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User-Defined Options in your CSS/SASS

Learn how to use your WordPress theme or plugin custom user-defined style settings in CSS or SASS.

In the quick tip below, I will show you one method of how to load and use your WordPress theme or plugin style options on the front-end.

First, let’s assume you have already registered some settings using the register_setting and add_settings_field function in the backend.

For example, you want to have primary and secondary colors your users can change in the backend, and at the same time, you want to apply them in the front-end of your theme or plugin.

You want to somehow use those user-selected options in the front-end without breaking the WordPress standard way of loading styles with wp_enqueue_style .

The CSS

The solution would be to load the settings in the header.php before wp_head function and then assign them as global variables using the :root {} selector. (Note: Assigning default values is optional.)

<?php
$uuid_primary_color = ( isset( get_option( 'uuid-primary-color' ) ) ) ? get_option( 'uuid-primary-color' ) : '#2277cc' ;
$uuid_secondary_color = ( isset( get_option( 'uuid-primary-color' ) ) ) ? get_option( 'uuid-secondary-color' ) : '#323436';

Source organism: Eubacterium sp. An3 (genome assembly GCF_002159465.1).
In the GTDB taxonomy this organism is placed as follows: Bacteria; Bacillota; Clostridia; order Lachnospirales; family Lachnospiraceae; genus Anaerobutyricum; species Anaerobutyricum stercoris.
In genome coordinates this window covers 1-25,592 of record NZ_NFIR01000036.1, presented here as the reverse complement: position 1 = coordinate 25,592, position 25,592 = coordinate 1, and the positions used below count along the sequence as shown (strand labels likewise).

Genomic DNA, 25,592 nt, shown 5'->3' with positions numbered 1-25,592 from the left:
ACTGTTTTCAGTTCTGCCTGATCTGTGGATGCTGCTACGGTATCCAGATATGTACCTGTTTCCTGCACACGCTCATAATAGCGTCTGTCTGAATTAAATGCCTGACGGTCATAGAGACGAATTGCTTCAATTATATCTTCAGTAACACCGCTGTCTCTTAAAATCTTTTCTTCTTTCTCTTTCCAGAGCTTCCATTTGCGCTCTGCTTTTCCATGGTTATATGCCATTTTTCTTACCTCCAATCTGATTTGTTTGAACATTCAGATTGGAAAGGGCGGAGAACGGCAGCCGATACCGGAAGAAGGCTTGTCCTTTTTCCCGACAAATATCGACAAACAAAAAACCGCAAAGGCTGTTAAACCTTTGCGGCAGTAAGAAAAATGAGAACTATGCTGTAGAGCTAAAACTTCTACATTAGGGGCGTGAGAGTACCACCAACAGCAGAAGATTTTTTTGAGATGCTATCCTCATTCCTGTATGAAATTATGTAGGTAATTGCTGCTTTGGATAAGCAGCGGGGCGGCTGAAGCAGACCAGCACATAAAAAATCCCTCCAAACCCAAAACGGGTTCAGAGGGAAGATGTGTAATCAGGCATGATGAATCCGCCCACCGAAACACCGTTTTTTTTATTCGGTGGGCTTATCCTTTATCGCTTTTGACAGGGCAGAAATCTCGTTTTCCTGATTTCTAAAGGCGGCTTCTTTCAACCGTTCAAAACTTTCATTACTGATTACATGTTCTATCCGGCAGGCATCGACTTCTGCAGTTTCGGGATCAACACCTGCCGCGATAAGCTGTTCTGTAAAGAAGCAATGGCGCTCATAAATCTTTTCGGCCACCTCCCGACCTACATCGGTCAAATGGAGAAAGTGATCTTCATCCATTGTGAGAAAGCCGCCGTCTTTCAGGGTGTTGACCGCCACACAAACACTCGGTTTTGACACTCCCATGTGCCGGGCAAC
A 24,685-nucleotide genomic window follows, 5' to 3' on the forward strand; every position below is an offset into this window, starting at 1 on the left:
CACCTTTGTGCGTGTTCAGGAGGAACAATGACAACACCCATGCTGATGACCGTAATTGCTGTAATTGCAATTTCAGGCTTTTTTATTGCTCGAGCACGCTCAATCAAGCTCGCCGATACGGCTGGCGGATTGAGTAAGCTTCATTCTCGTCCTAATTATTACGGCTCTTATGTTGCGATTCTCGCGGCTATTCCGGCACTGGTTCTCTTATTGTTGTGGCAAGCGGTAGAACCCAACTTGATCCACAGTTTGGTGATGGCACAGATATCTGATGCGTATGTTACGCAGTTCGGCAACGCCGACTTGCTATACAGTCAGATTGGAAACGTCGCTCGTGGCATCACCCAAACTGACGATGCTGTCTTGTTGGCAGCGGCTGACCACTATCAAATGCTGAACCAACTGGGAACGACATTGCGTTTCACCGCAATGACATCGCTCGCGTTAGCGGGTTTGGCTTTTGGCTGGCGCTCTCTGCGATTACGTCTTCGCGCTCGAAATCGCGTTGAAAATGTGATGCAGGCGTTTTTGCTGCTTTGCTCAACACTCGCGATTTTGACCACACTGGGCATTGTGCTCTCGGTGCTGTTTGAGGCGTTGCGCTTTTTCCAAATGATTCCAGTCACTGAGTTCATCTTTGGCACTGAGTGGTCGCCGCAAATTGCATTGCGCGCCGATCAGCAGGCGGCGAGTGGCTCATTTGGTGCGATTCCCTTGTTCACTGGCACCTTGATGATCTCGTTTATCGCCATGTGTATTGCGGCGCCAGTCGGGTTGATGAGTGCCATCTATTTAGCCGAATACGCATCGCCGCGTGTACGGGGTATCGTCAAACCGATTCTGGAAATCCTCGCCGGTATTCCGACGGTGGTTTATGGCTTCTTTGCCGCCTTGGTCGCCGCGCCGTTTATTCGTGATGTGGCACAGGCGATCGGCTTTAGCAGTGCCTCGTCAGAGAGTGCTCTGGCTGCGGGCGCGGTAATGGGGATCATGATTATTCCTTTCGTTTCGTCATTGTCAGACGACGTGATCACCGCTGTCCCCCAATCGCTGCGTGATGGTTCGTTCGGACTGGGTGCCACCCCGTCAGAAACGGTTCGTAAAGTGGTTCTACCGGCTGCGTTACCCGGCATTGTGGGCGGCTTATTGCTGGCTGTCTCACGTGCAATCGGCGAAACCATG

?>
<style>
:root {
--uuid-primary-color: <?php echo $uuid_primary_color; ?>;
--uuid-secondary-color: <?php echo $uuid_secondary_color; ?>;
}
</style>

Now you can easily use the set variables in your stylesheet file using var(--uuid-primary-color) or var(--uuid-secondary-color)

Note: Be sure to add a unique prefix to your variables since other plugin and theme developers use the :root{} selector for global variables.

The SASS

You can do the same if you are using SASS and SCSS files.

For example, you have _variables.scss a file defining all your global variables.

Then, instead of having something like $primary_color: #2277cc; you replace it with $primary_color: var(--uuid-primary-color) .

After that, you can follow your standard workflow and use the $primary_color throughout your SCSS files.

You can use this method with logos, icons, and even some text by using the content with :before and :after pseudo selectors.

When Using a Plugin

Well, if you are working with a plugin and you cannot modify your HTML head which should be handled by the active theme and loaded with get_header You need to load the :root{} selector using the wp_add_inline_style function.

function load_user_options() {
$uuid_primary_color = ( isset( get_option( 'uuid-primary-color' ) ) ) ? get_option( 'uuid-primary-color' ) : '#2277cc' ;
$uuid_secondary_color = ( isset( get_option( 'uuid-primary-color' ) ) ) ? get_option( 'uuid-secondary-color' ) : '#323436';
$css = ":root {
--uuid-primary-color: $uuid_primary_color;
--uuid-secondary-color: $uuid_secondary_color;
";
wp_add_inline_style( 'your-main-css-handle', $css );
}

The inline style will be loaded after your main stylesheet, but since we are using only the root{} selector, you don’t have to worry that your variables are accessible.

‘Til the next time.

By Krasen Slavov

WordPress theme and plugin developer, blogger, ultra-distance runner, and mountain lover.

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